This is much more of an existential threat for Snapchat than Facebook, because the former is amidst figuring out its business model and it does not have a solid foothold globally. After losing its product differentiation in the social messaging space, it will now face additional competitive pressures from the most valuable company in the world.
Karol Severin Karol Severin
Analyst • MIDiA Research

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NASA astronauts may soon be able to 3D-print pizzas in space

NASA astronauts may soon be able to 3D-print pizzas in space, thanks to technology built by Columbus and Silicon Valley-based startup BeeHex. American startup BeeHex, born from a NASA project, is set to soft launch its flagship 3D Chef robot, which can print pizzas in less than five minutes.
 Tas Bindi
By Tas Bindi | March 9, 2017 — 01:08 GMT (01:08 GMT) | Topic: Innovation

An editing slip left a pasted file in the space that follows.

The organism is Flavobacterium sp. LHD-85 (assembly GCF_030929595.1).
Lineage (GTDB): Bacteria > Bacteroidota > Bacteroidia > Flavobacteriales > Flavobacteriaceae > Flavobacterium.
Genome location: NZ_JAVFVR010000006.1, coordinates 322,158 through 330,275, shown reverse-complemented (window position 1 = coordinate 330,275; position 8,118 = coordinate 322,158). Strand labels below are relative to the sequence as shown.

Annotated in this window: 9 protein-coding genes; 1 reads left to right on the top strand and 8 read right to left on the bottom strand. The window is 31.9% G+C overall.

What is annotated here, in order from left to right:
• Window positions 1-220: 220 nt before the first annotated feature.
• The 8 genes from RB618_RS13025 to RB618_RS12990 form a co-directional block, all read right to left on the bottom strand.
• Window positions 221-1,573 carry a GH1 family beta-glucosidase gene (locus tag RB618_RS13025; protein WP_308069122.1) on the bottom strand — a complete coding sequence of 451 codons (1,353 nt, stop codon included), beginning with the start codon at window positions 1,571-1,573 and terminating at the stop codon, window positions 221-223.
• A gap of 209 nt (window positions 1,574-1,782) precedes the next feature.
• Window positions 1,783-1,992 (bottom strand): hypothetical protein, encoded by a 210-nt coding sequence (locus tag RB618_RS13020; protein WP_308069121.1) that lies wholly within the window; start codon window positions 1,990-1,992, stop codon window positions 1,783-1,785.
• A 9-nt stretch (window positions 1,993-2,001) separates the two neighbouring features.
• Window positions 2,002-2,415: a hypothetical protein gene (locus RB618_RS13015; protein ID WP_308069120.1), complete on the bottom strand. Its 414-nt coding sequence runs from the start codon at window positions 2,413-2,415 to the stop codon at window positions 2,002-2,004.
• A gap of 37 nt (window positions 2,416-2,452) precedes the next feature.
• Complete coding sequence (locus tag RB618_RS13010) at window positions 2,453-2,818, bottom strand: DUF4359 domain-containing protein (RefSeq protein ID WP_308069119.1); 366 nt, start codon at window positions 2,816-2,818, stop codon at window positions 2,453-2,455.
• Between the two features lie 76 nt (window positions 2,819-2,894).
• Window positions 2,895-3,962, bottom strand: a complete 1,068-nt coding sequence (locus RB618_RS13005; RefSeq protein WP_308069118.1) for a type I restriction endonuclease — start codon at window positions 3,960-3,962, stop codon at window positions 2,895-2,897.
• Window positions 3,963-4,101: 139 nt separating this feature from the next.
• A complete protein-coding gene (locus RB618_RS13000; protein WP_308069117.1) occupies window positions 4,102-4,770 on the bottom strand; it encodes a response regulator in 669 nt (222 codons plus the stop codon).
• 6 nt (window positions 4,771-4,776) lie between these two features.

BeeHex's flagship Chef 3D robot — which can print 12-inch pizzas in less than five minutes — could mean that space travellers will have a more terrestrial alternative to freeze-dried, prepackaged meals that are designed for nutrition and ease of consumption in microgravity.

In addition to producing a range of toppings from fresh ingredients, Chef 3D can fabricate gluten-free and custom-shaped pizzas, according to BeeHex. Like other 3D printers, Chef 3D connects to a computer that tells it which dough, sauce, and cheese to use.

The cartridges are filled with all the necessary ingredients, and the robot's nozzle starts layering liquefied dough, followed by sauce, toppings, and melted cheese.